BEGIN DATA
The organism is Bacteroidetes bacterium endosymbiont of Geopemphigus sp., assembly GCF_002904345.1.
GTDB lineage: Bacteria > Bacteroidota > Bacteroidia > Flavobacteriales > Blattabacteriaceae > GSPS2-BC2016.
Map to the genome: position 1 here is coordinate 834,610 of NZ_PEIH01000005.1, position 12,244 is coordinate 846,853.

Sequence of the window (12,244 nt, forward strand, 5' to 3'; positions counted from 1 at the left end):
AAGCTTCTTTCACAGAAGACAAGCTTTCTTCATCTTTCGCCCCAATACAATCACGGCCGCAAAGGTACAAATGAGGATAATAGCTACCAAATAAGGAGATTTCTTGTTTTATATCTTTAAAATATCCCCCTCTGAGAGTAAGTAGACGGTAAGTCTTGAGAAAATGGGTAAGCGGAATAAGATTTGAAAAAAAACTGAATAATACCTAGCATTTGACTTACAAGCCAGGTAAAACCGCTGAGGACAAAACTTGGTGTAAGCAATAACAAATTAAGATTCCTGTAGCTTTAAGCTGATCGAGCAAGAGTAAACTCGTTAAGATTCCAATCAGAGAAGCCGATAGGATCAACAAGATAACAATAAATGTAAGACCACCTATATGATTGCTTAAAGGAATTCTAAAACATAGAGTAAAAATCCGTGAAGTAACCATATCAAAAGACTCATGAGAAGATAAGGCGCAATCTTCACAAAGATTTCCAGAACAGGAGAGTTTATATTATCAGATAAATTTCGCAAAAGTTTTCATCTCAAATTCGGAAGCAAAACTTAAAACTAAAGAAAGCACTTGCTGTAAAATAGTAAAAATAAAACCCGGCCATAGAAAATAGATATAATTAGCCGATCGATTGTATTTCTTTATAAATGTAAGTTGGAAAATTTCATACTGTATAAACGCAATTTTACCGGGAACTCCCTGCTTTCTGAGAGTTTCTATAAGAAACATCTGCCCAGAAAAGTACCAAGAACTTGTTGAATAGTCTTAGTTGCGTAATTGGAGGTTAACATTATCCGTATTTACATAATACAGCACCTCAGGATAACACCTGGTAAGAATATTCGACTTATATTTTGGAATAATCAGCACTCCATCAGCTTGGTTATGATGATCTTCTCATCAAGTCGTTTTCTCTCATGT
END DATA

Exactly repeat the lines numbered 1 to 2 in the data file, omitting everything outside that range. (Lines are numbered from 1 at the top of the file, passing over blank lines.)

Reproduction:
The organism is Bacteroidetes bacterium endosymbiont of Geopemphigus sp., assembly GCF_002904345.1.
GTDB lineage: Bacteria > Bacteroidota > Bacteroidia > Flavobacteriales > Blattabacteriaceae > GSPS2-BC2016.